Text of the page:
News: Theory and Simulation

For undergraduates in the engineering school, summer often means a chance to apply their learning in new ways, whether conducting field research, working in industry or volunteering abroad. Last summer, with the COVID-19 pandemic disrupting many of these plans, some students’ research projects took them in unexpected directions.

Water, so ordinary and so essential to life, acts in ways that are quite puzzling to scientists. For example, why is ice less dense than water, floating rather than sinking the way other liquids do when they freeze?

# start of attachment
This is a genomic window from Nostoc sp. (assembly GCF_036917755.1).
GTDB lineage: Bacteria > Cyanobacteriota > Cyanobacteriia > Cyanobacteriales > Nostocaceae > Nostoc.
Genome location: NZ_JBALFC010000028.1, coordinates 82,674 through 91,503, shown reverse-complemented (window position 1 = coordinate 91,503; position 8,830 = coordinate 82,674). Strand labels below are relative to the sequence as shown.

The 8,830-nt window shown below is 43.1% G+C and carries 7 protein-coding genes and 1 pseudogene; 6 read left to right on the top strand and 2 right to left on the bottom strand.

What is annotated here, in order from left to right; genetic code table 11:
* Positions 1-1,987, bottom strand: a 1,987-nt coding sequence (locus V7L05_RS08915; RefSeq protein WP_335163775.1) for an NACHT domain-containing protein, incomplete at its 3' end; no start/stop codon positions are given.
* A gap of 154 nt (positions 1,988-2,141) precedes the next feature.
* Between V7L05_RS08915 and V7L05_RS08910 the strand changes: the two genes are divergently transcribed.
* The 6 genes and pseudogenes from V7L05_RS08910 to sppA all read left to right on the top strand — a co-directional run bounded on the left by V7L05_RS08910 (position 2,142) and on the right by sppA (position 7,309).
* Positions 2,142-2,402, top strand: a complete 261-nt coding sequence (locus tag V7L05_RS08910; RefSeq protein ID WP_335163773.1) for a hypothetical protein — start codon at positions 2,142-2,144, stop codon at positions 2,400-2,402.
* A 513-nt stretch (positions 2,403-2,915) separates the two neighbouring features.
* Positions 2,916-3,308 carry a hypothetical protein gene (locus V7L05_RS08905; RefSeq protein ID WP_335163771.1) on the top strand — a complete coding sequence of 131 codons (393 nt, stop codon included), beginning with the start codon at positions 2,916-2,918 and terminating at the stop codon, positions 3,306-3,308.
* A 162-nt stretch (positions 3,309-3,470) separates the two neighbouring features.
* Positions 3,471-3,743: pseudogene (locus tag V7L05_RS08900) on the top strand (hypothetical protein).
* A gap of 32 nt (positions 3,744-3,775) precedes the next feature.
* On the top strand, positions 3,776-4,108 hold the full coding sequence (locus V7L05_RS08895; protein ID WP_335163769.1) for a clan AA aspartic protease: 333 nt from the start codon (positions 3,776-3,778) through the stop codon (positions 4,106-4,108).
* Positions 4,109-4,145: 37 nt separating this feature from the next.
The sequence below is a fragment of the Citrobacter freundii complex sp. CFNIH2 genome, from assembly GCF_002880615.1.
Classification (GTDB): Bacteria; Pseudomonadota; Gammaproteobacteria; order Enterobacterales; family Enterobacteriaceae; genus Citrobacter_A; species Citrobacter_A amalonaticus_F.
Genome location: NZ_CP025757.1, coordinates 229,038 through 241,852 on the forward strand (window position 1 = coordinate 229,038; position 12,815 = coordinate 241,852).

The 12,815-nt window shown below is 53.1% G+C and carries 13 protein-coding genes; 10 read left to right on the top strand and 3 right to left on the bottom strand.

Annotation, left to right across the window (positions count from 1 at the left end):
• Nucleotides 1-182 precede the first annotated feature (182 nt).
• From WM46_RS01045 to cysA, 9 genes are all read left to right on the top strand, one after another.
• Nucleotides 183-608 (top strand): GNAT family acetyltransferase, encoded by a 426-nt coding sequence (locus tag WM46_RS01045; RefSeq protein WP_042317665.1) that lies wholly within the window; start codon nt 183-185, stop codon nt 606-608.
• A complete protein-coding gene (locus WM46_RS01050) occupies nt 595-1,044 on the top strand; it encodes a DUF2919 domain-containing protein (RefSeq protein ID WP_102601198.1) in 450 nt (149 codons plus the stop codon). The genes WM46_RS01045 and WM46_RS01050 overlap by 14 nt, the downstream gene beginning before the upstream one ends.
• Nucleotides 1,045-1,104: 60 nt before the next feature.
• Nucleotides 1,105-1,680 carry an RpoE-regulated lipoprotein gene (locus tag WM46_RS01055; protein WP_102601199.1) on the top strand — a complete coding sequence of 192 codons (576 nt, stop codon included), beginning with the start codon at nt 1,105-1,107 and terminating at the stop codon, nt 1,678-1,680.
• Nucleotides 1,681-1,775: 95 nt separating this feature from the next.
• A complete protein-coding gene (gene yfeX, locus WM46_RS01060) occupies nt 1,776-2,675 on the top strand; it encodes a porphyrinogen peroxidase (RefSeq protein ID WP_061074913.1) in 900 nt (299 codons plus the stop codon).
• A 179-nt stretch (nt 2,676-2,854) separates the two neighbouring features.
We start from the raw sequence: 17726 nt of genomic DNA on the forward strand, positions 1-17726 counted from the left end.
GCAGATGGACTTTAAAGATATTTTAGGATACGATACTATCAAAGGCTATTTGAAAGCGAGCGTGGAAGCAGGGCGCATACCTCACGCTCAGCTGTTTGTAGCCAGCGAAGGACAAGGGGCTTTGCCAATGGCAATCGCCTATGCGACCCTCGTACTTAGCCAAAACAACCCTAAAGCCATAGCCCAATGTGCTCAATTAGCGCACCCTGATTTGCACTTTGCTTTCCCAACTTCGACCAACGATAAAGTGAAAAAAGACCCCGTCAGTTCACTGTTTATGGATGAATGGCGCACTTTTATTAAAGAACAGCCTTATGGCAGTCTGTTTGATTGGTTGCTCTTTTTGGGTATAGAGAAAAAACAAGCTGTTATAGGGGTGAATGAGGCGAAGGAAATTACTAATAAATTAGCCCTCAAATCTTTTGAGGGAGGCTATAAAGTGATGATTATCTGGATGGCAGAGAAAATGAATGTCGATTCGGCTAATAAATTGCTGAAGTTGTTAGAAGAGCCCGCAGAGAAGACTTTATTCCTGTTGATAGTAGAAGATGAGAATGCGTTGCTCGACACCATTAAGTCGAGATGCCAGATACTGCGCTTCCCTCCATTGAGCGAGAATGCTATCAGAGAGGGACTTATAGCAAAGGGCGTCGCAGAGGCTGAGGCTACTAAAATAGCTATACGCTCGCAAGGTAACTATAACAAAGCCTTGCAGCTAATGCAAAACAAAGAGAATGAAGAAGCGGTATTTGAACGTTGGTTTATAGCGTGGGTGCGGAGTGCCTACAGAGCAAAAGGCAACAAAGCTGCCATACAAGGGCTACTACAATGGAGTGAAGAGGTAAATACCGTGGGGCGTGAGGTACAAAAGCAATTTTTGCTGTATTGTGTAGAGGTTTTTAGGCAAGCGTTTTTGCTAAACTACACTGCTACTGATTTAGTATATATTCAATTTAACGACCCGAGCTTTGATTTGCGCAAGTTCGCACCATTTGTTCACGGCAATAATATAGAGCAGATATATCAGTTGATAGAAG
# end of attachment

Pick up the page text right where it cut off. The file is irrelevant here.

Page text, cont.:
In a development offering great promise for additive manufacturing, Princeton University researchers have created a method to precisely create droplets using a jet of liquid. The technique allows manufacturers to quickly generate drops of material, finely control their size and locate them within a 3D space.

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